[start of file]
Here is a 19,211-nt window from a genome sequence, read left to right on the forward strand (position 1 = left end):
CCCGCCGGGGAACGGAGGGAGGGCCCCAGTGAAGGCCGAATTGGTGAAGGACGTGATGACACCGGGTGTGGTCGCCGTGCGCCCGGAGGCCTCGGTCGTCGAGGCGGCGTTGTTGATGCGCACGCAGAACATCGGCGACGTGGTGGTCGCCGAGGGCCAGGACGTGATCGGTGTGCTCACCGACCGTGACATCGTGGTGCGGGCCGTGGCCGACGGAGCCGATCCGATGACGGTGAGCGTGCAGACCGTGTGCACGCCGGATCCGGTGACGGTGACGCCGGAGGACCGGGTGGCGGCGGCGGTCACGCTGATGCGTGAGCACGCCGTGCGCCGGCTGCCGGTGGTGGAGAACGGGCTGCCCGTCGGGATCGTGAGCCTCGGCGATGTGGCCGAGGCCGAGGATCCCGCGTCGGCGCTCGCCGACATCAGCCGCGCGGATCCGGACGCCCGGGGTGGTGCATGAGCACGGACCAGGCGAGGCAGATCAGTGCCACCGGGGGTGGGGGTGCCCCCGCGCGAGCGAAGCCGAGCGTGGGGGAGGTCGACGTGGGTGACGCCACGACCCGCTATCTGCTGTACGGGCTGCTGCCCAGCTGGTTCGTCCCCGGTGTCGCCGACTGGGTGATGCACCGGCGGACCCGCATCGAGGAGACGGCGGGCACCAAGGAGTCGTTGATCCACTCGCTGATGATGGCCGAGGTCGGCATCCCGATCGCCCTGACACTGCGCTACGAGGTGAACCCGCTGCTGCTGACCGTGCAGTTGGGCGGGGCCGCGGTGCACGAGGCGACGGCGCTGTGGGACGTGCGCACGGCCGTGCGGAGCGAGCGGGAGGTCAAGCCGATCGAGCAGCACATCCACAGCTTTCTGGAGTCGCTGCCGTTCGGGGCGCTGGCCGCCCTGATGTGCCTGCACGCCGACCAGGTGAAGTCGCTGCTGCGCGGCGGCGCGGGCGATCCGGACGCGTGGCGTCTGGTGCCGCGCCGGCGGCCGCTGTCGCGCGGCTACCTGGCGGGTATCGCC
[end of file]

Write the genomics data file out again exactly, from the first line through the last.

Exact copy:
Here is a 19,211-nt window from a genome sequence, read left to right on the forward strand (position 1 = left end):
CCCGCCGGGGAACGGAGGGAGGGCCCCAGTGAAGGCCGAATTGGTGAAGGACGTGATGACACCGGGTGTGGTCGCCGTGCGCCCGGAGGCCTCGGTCGTCGAGGCGGCGTTGTTGATGCGCACGCAGAACATCGGCGACGTGGTGGTCGCCGAGGGCCAGGACGTGATCGGTGTGCTCACCGACCGTGACATCGTGGTGCGGGCCGTGGCCGACGGAGCCGATCCGATGACGGTGAGCGTGCAGACCGTGTGCACGCCGGATCCGGTGACGGTGACGCCGGAGGACCGGGTGGCGGCGGCGGTCACGCTGATGCGTGAGCACGCCGTGCGCCGGCTGCCGGTGGTGGAGAACGGGCTGCCCGTCGGGATCGTGAGCCTCGGCGATGTGGCCGAGGCCGAGGATCCCGCGTCGGCGCTCGCCGACATCAGCCGCGCGGATCCGGACGCCCGGGGTGGTGCATGAGCACGGACCAGGCGAGGCAGATCAGTGCCACCGGGGGTGGGGGTGCCCCCGCGCGAGCGAAGCCGAGCGTGGGGGAGGTCGACGTGGGTGACGCCACGACCCGCTATCTGCTGTACGGGCTGCTGCCCAGCTGGTTCGTCCCCGGTGTCGCCGACTGGGTGATGCACCGGCGGACCCGCATCGAGGAGACGGCGGGCACCAAGGAGTCGTTGATCCACTCGCTGATGATGGCCGAGGTCGGCATCCCGATCGCCCTGACACTGCGCTACGAGGTGAACCCGCTGCTGCTGACCGTGCAGTTGGGCGGGGCCGCGGTGCACGAGGCGACGGCGCTGTGGGACGTGCGCACGGCCGTGCGGAGCGAGCGGGAGGTCAAGCCGATCGAGCAGCACATCCACAGCTTTCTGGAGTCGCTGCCGTTCGGGGCGCTGGCCGCCCTGATGTGCCTGCACGCCGACCAGGTGAAGTCGCTGCTGCGCGGCGGCGCGGGCGATCCGGACGCGTGGCGTCTGGTGCCGCGCCGGCGGCCGCTGTCGCGCGGCTACCTGGCGGGTATCGCC